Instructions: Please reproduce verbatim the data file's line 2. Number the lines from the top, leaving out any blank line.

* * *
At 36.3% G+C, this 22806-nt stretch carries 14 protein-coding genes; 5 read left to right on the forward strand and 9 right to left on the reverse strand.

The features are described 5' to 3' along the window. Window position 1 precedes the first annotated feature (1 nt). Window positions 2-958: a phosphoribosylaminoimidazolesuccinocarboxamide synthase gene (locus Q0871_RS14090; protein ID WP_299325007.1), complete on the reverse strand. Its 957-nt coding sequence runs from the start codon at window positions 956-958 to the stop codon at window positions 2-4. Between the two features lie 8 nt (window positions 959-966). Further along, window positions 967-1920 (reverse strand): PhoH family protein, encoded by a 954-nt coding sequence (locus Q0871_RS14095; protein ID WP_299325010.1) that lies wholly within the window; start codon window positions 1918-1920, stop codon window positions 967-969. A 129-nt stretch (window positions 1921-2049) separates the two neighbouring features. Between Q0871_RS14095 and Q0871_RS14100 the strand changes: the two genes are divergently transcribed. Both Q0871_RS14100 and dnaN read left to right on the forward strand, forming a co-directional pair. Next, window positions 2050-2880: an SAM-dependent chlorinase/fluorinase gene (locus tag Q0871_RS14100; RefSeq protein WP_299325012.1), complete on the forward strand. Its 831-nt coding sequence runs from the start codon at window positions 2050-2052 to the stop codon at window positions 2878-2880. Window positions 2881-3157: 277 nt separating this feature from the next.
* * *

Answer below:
The features are described 5' to 3' along the window. Window position 1 precedes the first annotated feature (1 nt). Window positions 2-958: a phosphoribosylaminoimidazolesuccinocarboxamide synthase gene (locus Q0871_RS14090; protein ID WP_299325007.1), complete on the reverse strand. Its 957-nt coding sequence runs from the start codon at window positions 956-958 to the stop codon at window positions 2-4. Between the two features lie 8 nt (window positions 959-966). Further along, window positions 967-1920 (reverse strand): PhoH family protein, encoded by a 954-nt coding sequence (locus Q0871_RS14095; protein ID WP_299325010.1) that lies wholly within the window; start codon window positions 1918-1920, stop codon window positions 967-969. A 129-nt stretch (window positions 1921-2049) separates the two neighbouring features. Between Q0871_RS14095 and Q0871_RS14100 the strand changes: the two genes are divergently transcribed. Both Q0871_RS14100 and dnaN read left to right on the forward strand, forming a co-directional pair. Next, window positions 2050-2880: an SAM-dependent chlorinase/fluorinase gene (locus tag Q0871_RS14100; RefSeq protein WP_299325012.1), complete on the forward strand. Its 831-nt coding sequence runs from the start codon at window positions 2050-2052 to the stop codon at window positions 2878-2880. Window positions 2881-3157: 277 nt separating this feature from the next.